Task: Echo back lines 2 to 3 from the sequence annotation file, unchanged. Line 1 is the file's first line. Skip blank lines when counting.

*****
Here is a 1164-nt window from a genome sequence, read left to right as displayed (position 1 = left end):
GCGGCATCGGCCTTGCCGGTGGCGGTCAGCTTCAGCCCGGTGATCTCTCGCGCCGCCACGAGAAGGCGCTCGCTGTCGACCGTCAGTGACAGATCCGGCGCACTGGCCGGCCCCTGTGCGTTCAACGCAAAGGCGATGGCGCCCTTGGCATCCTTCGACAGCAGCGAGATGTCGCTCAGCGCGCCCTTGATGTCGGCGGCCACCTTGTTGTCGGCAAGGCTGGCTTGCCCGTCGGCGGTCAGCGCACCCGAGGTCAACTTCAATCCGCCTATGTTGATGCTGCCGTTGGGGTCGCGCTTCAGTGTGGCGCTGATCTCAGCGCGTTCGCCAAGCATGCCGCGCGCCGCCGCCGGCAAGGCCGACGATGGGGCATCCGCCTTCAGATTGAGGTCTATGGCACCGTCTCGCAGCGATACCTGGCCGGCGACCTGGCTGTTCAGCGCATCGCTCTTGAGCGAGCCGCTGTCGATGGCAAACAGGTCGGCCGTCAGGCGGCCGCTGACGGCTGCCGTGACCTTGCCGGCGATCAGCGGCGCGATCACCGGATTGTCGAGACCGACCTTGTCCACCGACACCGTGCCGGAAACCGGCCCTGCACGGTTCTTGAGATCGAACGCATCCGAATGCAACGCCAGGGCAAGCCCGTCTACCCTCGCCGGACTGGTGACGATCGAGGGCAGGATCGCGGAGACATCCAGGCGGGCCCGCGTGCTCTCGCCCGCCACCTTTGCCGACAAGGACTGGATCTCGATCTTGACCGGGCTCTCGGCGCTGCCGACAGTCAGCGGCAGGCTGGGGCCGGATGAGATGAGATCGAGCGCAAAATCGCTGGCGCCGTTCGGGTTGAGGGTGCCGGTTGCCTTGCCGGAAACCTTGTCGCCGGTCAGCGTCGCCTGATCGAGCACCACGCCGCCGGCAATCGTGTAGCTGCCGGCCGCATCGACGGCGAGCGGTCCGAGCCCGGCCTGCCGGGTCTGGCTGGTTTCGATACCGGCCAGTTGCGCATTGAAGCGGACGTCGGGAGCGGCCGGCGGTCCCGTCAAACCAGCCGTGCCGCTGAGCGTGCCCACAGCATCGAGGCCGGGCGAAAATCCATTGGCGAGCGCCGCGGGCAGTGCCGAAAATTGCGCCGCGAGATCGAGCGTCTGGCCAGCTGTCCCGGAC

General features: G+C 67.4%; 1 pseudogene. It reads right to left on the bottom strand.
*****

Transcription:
GCGGCATCGGCCTTGCCGGTGGCGGTCAGCTTCAGCCCGGTGATCTCTCGCGCCGCCACGAGAAGGCGCTCGCTGTCGACCGTCAGTGACAGATCCGGCGCACTGGCCGGCCCCTGTGCGTTCAACGCAAAGGCGATGGCGCCCTTGGCATCCTTCGACAGCAGCGAGATGTCGCTCAGCGCGCCCTTGATGTCGGCGGCCACCTTGTTGTCGGCAAGGCTGGCTTGCCCGTCGGCGGTCAGCGCACCCGAGGTCAACTTCAATCCGCCTATGTTGATGCTGCCGTTGGGGTCGCGCTTCAGTGTGGCGCTGATCTCAGCGCGTTCGCCAAGCATGCCGCGCGCCGCCGCCGGCAAGGCCGACGATGGGGCATCCGCCTTCAGATTGAGGTCTATGGCACCGTCTCGCAGCGATACCTGGCCGGCGACCTGGCTGTTCAGCGCATCGCTCTTGAGCGAGCCGCTGTCGATGGCAAACAGGTCGGCCGTCAGGCGGCCGCTGACGGCTGCCGTGACCTTGCCGGCGATCAGCGGCGCGATCACCGGATTGTCGAGACCGACCTTGTCCACCGACACCGTGCCGGAAACCGGCCCTGCACGGTTCTTGAGATCGAACGCATCCGAATGCAACGCCAGGGCAAGCCCGTCTACCCTCGCCGGACTGGTGACGATCGAGGGCAGGATCGCGGAGACATCCAGGCGGGCCCGCGTGCTCTCGCCCGCCACCTTTGCCGACAAGGACTGGATCTCGATCTTGACCGGGCTCTCGGCGCTGCCGACAGTCAGCGGCAGGCTGGGGCCGGATGAGATGAGATCGAGCGCAAAATCGCTGGCGCCGTTCGGGTTGAGGGTGCCGGTTGCCTTGCCGGAAACCTTGTCGCCGGTCAGCGTCGCCTGATCGAGCACCACGCCGCCGGCAATCGTGTAGCTGCCGGCCGCATCGACGGCGAGCGGTCCGAGCCCGGCCTGCCGGGTCTGGCTGGTTTCGATACCGGCCAGTTGCGCATTGAAGCGGACGTCGGGAGCGGCCGGCGGTCCCGTCAAACCAGCCGTGCCGCTGAGCGTGCCCACAGCATCGAGGCCGGGCGAAAATCCATTGGCGAGCGCCGCGGGCAGTGCCGAAAATTGCGCCGCGAGATCGAGCGTCTGGCCAGCTGTCCCGGAC

General features: G+C 67.4%; 1 pseudogene. It reads right to left on the bottom strand.